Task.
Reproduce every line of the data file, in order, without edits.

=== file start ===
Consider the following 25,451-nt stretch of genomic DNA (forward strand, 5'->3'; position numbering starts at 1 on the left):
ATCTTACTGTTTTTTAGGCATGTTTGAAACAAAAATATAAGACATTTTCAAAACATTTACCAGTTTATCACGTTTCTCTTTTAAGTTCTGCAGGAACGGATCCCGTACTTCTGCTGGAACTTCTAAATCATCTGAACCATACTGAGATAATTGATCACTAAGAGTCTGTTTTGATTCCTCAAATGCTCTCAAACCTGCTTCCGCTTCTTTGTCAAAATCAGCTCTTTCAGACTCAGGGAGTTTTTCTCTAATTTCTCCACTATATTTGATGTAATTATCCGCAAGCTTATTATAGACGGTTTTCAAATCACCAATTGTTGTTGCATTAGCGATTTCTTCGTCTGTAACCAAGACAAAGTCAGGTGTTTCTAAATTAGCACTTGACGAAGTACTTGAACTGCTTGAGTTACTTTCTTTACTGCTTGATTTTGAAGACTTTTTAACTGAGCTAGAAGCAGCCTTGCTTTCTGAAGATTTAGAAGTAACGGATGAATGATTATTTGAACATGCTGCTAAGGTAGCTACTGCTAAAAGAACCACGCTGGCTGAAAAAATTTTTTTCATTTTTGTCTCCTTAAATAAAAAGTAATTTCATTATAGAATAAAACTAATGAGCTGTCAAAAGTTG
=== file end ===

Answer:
Consider the following 25,451-nt stretch of genomic DNA (forward strand, 5'->3'; position numbering starts at 1 on the left):
ATCTTACTGTTTTTTAGGCATGTTTGAAACAAAAATATAAGACATTTTCAAAACATTTACCAGTTTATCACGTTTCTCTTTTAAGTTCTGCAGGAACGGATCCCGTACTTCTGCTGGAACTTCTAAATCATCTGAACCATACTGAGATAATTGATCACTAAGAGTCTGTTTTGATTCCTCAAATGCTCTCAAACCTGCTTCCGCTTCTTTGTCAAAATCAGCTCTTTCAGACTCAGGGAGTTTTTCTCTAATTTCTCCACTATATTTGATGTAATTATCCGCAAGCTTATTATAGACGGTTTTCAAATCACCAATTGTTGTTGCATTAGCGATTTCTTCGTCTGTAACCAAGACAAAGTCAGGTGTTTCTAAATTAGCACTTGACGAAGTACTTGAACTGCTTGAGTTACTTTCTTTACTGCTTGATTTTGAAGACTTTTTAACTGAGCTAGAAGCAGCCTTGCTTTCTGAAGATTTAGAAGTAACGGATGAATGATTATTTGAACATGCTGCTAAGGTAGCTACTGCTAAAAGAACCACGCTGGCTGAAAAAATTTTTTTCATTTTTGTCTCCTTAAATAAAAAGTAATTTCATTATAGAATAAAACTAATGAGCTGTCAAAAGTTG